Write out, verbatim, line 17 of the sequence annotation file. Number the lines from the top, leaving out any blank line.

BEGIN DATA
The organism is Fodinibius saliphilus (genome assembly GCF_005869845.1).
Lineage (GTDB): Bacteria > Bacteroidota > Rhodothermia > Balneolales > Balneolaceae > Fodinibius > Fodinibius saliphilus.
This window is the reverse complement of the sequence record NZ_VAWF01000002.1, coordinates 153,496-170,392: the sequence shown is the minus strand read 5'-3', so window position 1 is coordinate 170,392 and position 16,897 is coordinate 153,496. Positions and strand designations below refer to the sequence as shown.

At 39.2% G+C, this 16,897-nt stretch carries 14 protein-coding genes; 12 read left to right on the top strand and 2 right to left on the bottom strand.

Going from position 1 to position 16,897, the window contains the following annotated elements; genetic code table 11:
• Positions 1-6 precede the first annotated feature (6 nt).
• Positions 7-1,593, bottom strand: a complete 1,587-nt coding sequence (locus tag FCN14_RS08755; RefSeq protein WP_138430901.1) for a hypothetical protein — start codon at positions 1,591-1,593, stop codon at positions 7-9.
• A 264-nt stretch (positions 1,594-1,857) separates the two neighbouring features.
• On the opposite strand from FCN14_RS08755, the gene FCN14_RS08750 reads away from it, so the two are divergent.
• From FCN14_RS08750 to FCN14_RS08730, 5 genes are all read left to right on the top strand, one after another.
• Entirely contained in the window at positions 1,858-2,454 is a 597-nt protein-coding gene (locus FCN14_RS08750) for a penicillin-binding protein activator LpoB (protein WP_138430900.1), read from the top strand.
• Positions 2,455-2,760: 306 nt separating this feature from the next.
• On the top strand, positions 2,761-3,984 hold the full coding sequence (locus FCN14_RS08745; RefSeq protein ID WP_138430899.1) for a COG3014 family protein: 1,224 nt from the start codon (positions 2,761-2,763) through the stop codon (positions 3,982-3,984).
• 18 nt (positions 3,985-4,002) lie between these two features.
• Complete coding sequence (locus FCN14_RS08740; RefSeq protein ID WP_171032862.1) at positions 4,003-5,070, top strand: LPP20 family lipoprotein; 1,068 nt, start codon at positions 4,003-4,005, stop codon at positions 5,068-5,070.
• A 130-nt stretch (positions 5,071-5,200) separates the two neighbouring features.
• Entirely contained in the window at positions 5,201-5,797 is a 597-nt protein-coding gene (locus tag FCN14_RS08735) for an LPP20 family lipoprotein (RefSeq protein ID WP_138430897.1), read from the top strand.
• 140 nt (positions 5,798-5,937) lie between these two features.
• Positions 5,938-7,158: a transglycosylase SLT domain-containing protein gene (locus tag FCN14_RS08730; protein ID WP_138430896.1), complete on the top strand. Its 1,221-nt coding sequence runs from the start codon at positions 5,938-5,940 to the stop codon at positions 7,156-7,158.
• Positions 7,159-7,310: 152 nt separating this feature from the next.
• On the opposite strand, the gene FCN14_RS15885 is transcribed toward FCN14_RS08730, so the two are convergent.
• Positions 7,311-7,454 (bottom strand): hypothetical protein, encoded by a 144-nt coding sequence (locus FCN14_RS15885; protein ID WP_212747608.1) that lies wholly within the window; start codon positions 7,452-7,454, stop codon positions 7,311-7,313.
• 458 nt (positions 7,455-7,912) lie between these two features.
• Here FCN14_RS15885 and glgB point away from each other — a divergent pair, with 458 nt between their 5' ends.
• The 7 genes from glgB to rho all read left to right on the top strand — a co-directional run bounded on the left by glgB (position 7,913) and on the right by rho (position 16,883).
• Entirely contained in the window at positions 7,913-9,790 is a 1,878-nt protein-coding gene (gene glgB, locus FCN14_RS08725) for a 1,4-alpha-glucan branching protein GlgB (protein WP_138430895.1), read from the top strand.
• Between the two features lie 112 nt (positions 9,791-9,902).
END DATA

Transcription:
• Entirely contained in the window at positions 5,201-5,797 is a 597-nt protein-coding gene (locus tag FCN14_RS08735) for an LPP20 family lipoprotein (RefSeq protein ID WP_138430897.1), read from the top strand.